Under the Dome

Dome: Forest opposes driver’s licenses for illegal immigrants

January 19, 2013 

Lt. Gov. Dan Forest said Saturday that President Barack Obama was wrong to defer deportation for some immigrants who entered the United States illegally as children, and the state attorney general’s office was wrong in issuing its opinion that participants in the deferred-action program are legally eligible to get driver’s licenses in North Carolina, The N&O’s Bruce Siceloff reports.

“A person entering the United States illegally should not be afforded the privileges reserved for US citizens,” Forest said in an email statement released by his chief of staff, Hal Weatherman. “The President is willfully ignoring the laws on the books and should be Constitutionally challenged on this point by our Congress.

“While Congress has not acted, we in North Carolina can and should. We are a sovereign state and need to stand up and push back when the Feds encroach on our ability to protect our citizens and enforce our laws. The Attorney General’s ruling leaves open the possibility that the DMV can issue licenses to those individuals who came to our country and state illegally. I disagree with this action.”

The state Department of Transportation said Friday that it was “carefully assessing” the opinion issued Thursday by Grayson Kelley. The Obama administration’s Deferred Action for Childhood Arrivals program delays deportation for two years for some illegal immigrants. Kelley wrote that the DACA program allows the young immigrants to remain legally in the country for two years, and it meets state law requirements for confirming the “legal presence” in North Carolina of nonresidents who apply for driver’s licenses.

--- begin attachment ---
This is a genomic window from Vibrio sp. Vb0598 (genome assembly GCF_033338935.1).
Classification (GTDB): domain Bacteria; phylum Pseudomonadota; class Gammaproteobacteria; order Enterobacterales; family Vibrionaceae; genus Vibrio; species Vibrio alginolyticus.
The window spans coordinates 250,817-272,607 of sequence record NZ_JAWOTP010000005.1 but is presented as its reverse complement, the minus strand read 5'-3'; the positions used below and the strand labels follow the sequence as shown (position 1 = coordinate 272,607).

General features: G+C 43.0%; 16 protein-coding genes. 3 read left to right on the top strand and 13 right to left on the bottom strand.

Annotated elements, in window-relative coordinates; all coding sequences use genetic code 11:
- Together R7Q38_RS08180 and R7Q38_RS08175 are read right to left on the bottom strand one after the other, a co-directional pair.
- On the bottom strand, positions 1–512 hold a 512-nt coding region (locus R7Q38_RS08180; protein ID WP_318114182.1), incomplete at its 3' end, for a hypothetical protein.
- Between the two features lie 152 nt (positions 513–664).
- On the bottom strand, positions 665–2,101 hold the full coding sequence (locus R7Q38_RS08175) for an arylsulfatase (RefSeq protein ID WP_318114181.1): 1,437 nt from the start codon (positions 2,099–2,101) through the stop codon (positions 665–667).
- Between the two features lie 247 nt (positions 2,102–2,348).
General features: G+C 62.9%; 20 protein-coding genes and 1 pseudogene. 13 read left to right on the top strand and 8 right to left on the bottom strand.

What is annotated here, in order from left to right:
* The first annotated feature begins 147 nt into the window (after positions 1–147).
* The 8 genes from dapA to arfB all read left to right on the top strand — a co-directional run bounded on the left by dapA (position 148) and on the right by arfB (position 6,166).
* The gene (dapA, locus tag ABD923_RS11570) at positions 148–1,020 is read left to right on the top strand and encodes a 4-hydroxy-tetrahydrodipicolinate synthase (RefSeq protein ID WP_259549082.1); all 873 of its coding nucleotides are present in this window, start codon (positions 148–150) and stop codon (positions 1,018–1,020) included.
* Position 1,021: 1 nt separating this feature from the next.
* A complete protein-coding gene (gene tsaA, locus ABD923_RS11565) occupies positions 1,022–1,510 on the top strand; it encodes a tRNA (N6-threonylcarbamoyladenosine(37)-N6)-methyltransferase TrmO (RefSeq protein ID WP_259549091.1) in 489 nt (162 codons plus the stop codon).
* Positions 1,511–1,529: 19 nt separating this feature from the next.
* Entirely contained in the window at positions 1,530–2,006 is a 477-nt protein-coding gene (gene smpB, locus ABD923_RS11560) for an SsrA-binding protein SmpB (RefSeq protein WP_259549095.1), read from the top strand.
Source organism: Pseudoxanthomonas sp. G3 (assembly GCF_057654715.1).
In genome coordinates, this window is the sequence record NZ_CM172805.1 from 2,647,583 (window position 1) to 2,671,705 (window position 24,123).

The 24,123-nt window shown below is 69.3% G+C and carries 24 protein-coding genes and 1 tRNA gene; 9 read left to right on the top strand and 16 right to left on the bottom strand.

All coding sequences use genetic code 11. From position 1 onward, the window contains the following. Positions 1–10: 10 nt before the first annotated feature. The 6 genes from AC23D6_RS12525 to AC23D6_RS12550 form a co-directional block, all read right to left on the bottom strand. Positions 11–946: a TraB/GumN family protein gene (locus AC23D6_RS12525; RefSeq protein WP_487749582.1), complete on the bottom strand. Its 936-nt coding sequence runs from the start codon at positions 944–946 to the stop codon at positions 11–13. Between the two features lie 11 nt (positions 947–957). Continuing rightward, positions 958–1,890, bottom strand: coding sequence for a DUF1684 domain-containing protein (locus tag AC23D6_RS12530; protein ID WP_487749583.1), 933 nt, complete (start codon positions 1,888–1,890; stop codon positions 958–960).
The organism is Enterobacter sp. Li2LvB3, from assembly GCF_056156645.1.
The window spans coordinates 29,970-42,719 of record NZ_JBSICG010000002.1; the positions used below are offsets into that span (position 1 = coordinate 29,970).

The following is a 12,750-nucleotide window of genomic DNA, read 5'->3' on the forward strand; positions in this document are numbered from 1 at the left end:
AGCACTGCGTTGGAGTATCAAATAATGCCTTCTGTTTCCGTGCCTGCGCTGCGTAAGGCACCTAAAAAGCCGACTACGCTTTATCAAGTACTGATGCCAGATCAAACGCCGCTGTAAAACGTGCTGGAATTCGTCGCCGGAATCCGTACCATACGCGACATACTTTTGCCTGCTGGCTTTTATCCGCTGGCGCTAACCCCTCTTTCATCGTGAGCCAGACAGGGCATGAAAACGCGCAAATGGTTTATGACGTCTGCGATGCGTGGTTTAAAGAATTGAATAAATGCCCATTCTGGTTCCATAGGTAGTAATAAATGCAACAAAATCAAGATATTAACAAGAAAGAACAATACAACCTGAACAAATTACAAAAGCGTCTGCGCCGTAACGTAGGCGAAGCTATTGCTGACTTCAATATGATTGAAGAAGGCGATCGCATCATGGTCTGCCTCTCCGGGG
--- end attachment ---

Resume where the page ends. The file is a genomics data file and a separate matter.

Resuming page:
Kelley wrote that neither the DACA program nor his opinion has any effect on the lawful status of illegal immigrants.

Pope had to be persuaded

An interview with Art Pope shows up in this week’s issue of Bloomberg Businessweek magazine with details about the governor’s new budget director.

The wealthy and influential conservative financier tells the magazine he turned the job down at first because his wife didn’t like it that he had become a favorite target of liberal groups, and had even received a death threat on an anonymous blog post.

Pope says figures such as Chris Fitzsimon, executive director of N.C. Policy Watch, have waged a sustained, full-steam campaign against him. In fact, a mischievous Pope says, the day that Pat McCrory announced his appointment, “We were all worried about Mr. Fitzsimon – we thought he might have a stroke.”

Pope also tells the magazine he’s not “taking an ideological ax to the state budget. I am simply taking a fresh look.”

The article quotes Dallas Woodhouse, state director of Americans for Prosperity, predicting a “major overhaul” of state government and North Carolina’s tax code. The corporate income tax will disappear, and the personal income tax will be cut at least in half, Woodhouse predicts.

In fact, Senate leader Phil Berger this week floated the idea of eliminating income taxes.

Health insurance market

The state has received a $74 million federal grant to set up an online marketplace for health insurance, a key component of the new federal health care law.

The Internet insurance mall would be for small businesses or individuals not insured through their jobs. The money would be used for getting the guts of the system ready.

According to the grant application the state Department of Insurance submitted last year, more than half the money would be used by the state Department of Health and Human Services to link the software that creates the website to an existing software program called NC FAST, which is used by DHHS and county social services departments.

Gov. Pat McCrory has not said how he wants the state to approach the health care law – whether he wants the state to run its own exchange, whether the state will run its exchange with the federal government, or whether North Carolina will tell the U.S. government to do all the work.

For his part, Senate leader Phil Berger said Wednesday that he did not want a state or state-federal exchange.

Staff writers Bruce Siceloff, Craig Jarvis and Lynn Bonner

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